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The History of St. Patrick's Day

Saint Patrick's Day, also called the Feast of Saint Patrick (from Irish: Lá Fhéile Pádraig, "the Day of the Festival of Patrick"), is held annually on 17 March, which is the traditionally accepted date of the death of Saint Patrick (c. AD 385-461), the patron saint of Ireland. Saint Patrick's Day is both a religious holiday, celebrating a Catholic Saint and a popular secular holiday, a celebration of Spring, music, beer, fun, comeraderie and Ireland. The day commemorates Saint Patrick and the arrival of Christianity in Ireland, but also and celebrates the heritage and culture of the Irish in general, especially among Irish living outside of Ireland and those of Irish descent.  St. Patrick’s Day is also called the ‘National Hibernian Festival’ or ‘St. Patrick’s festival’

461 - Saint Patrick's death

Saint Patrick died in 461 AD atthe age of 76 in Ireland. He is credited with (largely) bringing Chrisianity to Ireland. For a biography of Saint Patrick, click here.

1600's - Churches establish a holiday

Saint Patrick's Day was first made an official Christian feast day in the early 17th century. It was observed by

  • the Catholic Church,
  • the Anglican Communion (especially the Church of Ireland)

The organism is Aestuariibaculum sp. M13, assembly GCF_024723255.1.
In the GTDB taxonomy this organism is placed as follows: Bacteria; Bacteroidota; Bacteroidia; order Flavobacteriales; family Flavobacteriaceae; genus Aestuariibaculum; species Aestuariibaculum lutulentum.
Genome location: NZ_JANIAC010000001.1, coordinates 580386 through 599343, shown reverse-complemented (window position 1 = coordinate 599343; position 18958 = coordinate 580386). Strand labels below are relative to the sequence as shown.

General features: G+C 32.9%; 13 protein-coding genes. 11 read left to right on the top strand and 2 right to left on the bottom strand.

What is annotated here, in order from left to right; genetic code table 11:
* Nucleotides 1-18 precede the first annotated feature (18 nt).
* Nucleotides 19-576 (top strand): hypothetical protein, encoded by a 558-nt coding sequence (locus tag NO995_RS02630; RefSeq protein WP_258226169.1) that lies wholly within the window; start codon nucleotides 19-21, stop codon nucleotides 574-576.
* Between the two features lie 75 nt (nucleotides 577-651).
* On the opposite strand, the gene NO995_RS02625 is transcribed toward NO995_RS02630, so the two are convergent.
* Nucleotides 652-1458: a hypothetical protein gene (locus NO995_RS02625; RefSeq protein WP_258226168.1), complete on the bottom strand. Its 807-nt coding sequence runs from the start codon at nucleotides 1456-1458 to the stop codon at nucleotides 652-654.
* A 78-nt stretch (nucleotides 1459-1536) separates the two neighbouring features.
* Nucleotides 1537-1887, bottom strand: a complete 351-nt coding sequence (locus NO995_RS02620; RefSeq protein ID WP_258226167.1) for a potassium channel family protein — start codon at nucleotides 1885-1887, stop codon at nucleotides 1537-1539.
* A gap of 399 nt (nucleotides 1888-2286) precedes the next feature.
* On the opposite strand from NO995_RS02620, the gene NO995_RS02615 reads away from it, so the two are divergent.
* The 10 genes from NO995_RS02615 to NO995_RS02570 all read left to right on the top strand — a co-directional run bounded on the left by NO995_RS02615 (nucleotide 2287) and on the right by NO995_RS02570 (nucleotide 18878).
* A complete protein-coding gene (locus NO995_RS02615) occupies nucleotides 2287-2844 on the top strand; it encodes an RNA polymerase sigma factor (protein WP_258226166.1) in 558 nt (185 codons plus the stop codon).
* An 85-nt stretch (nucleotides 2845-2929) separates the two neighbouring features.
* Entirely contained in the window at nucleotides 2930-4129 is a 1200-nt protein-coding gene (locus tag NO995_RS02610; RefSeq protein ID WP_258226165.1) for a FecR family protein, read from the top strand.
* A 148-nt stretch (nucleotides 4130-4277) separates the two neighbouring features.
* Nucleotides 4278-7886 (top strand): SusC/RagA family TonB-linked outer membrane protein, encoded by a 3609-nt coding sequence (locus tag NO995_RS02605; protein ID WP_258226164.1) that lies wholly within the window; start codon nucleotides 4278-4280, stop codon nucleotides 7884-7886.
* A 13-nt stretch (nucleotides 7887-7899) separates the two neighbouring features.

• the Eastern Orthodox Church, and
  • the Lutheran Church.

How is the holiday celebrated?

Celebrations usually public parades and festivals, and the wearing of green attire or shamrocks (like a 3-leafed-clover). Catholic Christians may also attend church services and the Lenten restrictions on eating and drinking alcohol are lifted for the day, which could be argued helped to popularized the holiday and further the holiday's tradition of alcohol consumption. Throughout the centuries, St. Patrick’s Day has been celebrated in various ways, including religious services, horse races, banquets, parades, picnics, concerts, dancing and games. It has changed in form and tone over the century.

Where is St. Patrick's Day celebrated?

Saint Patrick's Day is a public holiday in

  • the Republic of Ireland,
  • Northern Ireland,
  • the Canadian province of Newfoundland and Labrador, and
  • the British Overseas Territory of Montserrat.

It is also popularly but unofficially celebrated around the world among Irish expatriSt. Patrick's day in Moscow, Russiaate and Irish descendent populations, especially in

  • Great Britain,
  • Canada,
  • the United States,
  • Argentina,
  • Australia,
  • New Zealand.
  • and to some extent, in many other countries.

Saint Patrick's Day is celebrated in more countries than any other national festival. Modern celebrations have taken on a populist, secular twist, centering around parades, green beer and partying.

Irish-American Presidents

There are at least 22 United States Presidents who have claimed Irish or Scots-Irish ancestry. Some who have very well-documented genealogy are:

Andrew Jackson, William McKinley, Woodrow Wilson, Ronald Reagan, and John F. Kennedy.

Next: The history of Saint Patrick


  1. - "The Dark Origins Of St. Patrick's Day"
  2. National Geographic
  3. Catholic Online